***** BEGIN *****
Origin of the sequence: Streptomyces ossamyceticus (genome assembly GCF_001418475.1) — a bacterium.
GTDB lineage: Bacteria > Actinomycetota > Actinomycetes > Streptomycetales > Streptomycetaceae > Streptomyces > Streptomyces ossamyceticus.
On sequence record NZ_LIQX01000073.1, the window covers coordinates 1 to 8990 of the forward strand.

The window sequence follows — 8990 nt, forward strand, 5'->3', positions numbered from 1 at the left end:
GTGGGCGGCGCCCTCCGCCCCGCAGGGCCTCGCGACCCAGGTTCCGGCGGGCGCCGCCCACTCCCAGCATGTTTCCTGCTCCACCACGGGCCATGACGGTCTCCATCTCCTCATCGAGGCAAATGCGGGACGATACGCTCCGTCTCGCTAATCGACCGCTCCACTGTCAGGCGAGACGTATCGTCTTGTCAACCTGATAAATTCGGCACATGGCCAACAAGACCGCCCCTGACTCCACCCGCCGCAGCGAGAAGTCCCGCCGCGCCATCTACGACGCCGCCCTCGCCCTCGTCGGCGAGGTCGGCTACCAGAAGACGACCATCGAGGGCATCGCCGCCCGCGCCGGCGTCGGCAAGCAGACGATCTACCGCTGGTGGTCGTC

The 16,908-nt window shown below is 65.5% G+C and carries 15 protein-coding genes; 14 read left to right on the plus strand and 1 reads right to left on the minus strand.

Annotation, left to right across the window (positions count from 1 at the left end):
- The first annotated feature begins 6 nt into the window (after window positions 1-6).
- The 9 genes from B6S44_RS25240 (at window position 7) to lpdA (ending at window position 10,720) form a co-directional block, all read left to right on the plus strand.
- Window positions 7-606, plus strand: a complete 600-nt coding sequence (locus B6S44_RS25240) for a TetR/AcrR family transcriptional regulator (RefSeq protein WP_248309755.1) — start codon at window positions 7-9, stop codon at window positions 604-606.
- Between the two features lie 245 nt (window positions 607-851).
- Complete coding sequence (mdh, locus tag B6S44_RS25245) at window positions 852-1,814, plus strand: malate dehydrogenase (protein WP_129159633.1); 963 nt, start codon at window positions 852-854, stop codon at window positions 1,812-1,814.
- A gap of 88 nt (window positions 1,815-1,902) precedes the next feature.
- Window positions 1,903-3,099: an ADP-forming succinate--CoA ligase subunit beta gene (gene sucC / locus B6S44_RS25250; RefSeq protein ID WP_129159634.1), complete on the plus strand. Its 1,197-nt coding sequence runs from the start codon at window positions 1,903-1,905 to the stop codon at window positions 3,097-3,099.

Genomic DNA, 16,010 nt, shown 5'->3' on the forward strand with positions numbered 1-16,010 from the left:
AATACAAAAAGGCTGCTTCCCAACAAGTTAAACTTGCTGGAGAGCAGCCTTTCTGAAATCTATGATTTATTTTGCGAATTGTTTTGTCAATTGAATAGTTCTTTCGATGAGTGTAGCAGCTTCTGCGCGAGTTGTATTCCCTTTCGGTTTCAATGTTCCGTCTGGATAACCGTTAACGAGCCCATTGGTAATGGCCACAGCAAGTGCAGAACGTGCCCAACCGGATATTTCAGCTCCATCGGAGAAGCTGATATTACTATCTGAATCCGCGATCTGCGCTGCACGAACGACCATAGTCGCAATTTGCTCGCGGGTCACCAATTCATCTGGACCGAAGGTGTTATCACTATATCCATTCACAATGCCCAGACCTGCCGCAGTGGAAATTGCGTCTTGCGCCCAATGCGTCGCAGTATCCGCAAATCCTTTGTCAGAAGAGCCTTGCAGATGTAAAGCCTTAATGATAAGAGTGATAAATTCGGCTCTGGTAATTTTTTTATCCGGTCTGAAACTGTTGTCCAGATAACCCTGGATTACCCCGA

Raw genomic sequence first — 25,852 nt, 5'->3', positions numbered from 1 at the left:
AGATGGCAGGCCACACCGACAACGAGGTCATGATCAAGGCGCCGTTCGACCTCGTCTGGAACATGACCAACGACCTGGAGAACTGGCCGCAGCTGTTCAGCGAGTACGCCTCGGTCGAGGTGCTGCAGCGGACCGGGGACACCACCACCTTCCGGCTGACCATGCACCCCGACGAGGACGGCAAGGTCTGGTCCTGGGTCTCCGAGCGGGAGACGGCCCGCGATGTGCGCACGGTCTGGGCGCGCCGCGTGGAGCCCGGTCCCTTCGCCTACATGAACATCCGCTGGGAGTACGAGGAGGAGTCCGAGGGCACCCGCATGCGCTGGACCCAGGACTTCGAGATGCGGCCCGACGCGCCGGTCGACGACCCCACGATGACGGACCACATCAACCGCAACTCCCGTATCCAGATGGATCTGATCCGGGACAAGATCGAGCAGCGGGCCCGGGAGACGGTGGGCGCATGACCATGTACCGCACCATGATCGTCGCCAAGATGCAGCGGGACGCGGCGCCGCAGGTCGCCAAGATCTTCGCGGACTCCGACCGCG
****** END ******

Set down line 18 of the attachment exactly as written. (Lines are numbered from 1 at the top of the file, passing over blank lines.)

AGATGGCAGGCCACACCGACAACGAGGTCATGATCAAGGCGCCGTTCGACCTCGTCTGGAACATGACCAACGACCTGGAGAACTGGCCGCAGCTGTTCAGCGAGTACGCCTCGGTCGAGGTGCTGCAGCGGACCGGGGACACCACCACCTTCCGGCTGACCATGCACCCCGACGAGGACGGCAAGGTCTGGTCCTGGGTCTCCGAGCGGGAGACGGCCCGCGATGTGCGCACGGTCTGGGCGCGCCGCGTGGAGCCCGGTCCCTTCGCCTACATGAACATCCGCTGGGAGTACGAGGAGGAGTCCGAGGGCACCCGCATGCGCTGGACCCAGGACTTCGAGATGCGGCCCGACGCGCCGGTCGACGACCCCACGATGACGGACCACATCAACCGCAACTCCCGTATCCAGATGGATCTGATCCGGGACAAGATCGAGCAGCGGGCCCGGGAGACGGTGGGCGCATGACCATGTACCGCACCATGATCGTCGCCAAGATGCAGCGGGACGCGGCGCCGCAGGTCGCCAAGATCTTCGCGGACTCCGACCGCG